Chinese smart supply chain and logistics services provider BEST Inc. plans to expand its footprint in Southeast Asia with the launch of express delivery services in Malaysia, Cambodia and Singapore.
Backed by Chinese e-commerce giant Alibaba and electronics contract manufacturer Foxconn, New York-listed BEST plans to build 12 sorting centres and about 400 logistics stations in the three new markets over the next three years.
“The outbreak of Covid-19 accelerated and amplified consumers' reliance on e-commerce and created even larger potential opportunities in the region,” said Johnny Chou Shaoning, founder and chief executive of BEST. He added that Southeast Asia was a “key focus area” of the company’s global strategy.
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Despite the company’s net loss widening to 750.8 million yuan (US$106 million) in the first quarter of 2020 from 233.4 million yuan a year earlier, the company’s international revenue was up 182.8 per cent primarily due to strong growth in parcel volumes in Thailand and Vietnam.
Founded in 2007 in China’s e-commerce hub Hangzhou, the capital city of Zhejiang province, BEST now operates in over 20 countries around the world, including the US, Germany and the UK. It entered Southeast Asia by starting operations in Thailand and Vietnam last year. In the first quarter of 2020, the company delivered a total of 8.84 million parcels in the region.
The rapid expansion can partly be attributed to the company’s franchise business model. To date, BEST has 15 sorting centres in Thailand and Vietnam with over 740 logistics stations and can handle 500,000 parcels every day.
“The infrastructure for e-commerce in Southeast Asia is at a stage where China used to be five to six years ago,” Chou said. “The scale of the logistics industry is not very big and the capabilities and quality of existing service providers are not good enough, but it’s developing very fast.”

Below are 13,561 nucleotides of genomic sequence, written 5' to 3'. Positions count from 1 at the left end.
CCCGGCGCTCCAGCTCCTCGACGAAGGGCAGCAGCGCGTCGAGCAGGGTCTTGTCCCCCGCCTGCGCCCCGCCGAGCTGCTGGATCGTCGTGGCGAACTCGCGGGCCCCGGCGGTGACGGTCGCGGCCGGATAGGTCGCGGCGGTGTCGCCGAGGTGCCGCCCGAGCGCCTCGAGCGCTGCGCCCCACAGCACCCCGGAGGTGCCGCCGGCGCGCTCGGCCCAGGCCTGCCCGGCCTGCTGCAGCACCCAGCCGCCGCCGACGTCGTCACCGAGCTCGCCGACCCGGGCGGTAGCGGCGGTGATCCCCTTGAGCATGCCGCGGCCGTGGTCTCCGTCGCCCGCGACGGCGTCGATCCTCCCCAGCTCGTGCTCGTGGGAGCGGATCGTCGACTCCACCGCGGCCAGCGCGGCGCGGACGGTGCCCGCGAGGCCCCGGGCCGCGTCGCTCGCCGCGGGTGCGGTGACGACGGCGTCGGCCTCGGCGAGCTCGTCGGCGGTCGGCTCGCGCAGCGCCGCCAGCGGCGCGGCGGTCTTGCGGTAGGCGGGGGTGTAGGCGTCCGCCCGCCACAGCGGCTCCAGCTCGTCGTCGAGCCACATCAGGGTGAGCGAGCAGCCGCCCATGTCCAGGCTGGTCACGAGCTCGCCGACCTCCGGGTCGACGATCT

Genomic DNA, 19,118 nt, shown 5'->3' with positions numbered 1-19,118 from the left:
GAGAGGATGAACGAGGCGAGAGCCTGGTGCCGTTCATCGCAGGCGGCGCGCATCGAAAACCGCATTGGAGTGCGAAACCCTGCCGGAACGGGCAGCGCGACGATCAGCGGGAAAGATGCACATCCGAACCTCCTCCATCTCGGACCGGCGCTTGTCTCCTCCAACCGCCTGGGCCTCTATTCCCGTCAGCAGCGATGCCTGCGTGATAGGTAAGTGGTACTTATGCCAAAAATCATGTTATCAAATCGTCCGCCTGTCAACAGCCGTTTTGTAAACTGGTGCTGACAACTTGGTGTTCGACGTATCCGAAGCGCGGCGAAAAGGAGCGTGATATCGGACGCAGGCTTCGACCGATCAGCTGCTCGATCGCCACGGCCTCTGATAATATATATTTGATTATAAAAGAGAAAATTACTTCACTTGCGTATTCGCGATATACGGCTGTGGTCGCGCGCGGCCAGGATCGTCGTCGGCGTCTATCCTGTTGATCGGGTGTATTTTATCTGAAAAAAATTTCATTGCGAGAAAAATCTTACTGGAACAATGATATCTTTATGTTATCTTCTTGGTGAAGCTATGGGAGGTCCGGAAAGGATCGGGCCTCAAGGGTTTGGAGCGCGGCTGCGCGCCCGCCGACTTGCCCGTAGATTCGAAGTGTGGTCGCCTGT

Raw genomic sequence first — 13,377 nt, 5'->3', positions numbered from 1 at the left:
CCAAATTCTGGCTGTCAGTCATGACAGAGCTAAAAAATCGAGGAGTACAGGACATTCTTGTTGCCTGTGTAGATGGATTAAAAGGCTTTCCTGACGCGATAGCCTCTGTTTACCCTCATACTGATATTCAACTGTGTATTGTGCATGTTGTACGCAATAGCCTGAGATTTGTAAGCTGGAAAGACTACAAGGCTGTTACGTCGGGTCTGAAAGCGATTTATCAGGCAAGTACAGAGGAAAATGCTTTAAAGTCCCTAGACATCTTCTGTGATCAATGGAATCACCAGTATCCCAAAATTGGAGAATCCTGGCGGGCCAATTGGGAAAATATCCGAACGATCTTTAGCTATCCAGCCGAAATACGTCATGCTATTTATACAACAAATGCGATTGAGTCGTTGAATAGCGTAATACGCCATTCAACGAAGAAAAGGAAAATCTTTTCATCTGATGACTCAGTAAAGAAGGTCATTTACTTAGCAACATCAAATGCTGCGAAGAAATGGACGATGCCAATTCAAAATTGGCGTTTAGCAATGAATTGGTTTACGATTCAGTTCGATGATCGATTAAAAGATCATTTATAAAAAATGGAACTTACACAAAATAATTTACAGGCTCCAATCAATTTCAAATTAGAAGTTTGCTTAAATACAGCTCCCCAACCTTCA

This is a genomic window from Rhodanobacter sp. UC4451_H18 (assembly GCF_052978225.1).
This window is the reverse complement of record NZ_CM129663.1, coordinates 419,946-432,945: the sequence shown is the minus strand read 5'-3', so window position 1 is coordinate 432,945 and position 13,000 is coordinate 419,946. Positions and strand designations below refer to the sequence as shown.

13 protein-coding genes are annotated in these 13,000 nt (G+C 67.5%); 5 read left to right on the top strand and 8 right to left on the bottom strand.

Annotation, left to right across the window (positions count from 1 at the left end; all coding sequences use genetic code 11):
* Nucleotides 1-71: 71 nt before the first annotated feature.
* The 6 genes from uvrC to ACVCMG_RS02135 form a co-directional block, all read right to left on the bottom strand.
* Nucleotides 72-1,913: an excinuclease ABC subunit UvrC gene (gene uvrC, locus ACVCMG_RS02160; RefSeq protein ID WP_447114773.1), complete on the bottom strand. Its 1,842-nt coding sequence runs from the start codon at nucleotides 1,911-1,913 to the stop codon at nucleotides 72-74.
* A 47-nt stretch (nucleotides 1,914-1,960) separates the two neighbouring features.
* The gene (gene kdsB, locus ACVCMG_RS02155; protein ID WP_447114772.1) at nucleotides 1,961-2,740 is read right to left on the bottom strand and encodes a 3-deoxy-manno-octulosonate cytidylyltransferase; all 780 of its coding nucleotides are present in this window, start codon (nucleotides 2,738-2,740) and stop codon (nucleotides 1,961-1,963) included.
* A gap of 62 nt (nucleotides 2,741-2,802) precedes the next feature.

Southeast Asia is often seen as the next big e-commerce market to crack after China. Home to 360 million internet users – with 90 per cent of them connected through their mobile phones – the region’s internet economy was worth US$100 billion last year and is expected to grow to US$300 billion by 2025, according to the e-Conomy SEA 2019 report compiled by Google, Singapore state investment firm Temasek and Bain and Company.
Chou, who earlier in his career worked as a global vice-president for Google China, came up with the idea to start a logistics business when he was president of telecoms company UTStarcom China.
“In 2004 and 2005, e-commerce just took off in China. I have always believed that the future society should be a digital one and the supply chain would play an important role in that era,” Chou said, adding that technology was needed to transform traditional supply chains.
Chou pointed out that some of the best logistics companies in the world are actually technology companies, including Amazon, Alibaba’s logistics arm Cainiao and SF Express. He considers technology as one of the most important investments BEST has made, including its more than 870 engineers.
Chou said artificial intelligence, big data and 5G will play a more important role in the logistics industry because data from a large volume of parcels cannot effectively be handled manually, especially during peak periods, such as the Singles’ Day shopping festival.
Many Chinese logistics companies are eyeing overseas markets for future growth as the mainland Chinese market has become saturated. By the end of last year, Cainiao was cooperating with Russian Post, Singapore Post, the Royal Mail in the UK, and with French courier firm Relais Colis, while YTO Express launched services in Vietnam last November, according to a report published by China's Ministry of Commerce early this month.
BEST also aims to enter the Philippines and Indonesian markets later this year or early next year.
Chou said there will be uncertainty and challenges over the next decade because of the pandemic and geopolitical issues. However, he is optimistic. “The essence of business is to make everyone live a better life,” he said.
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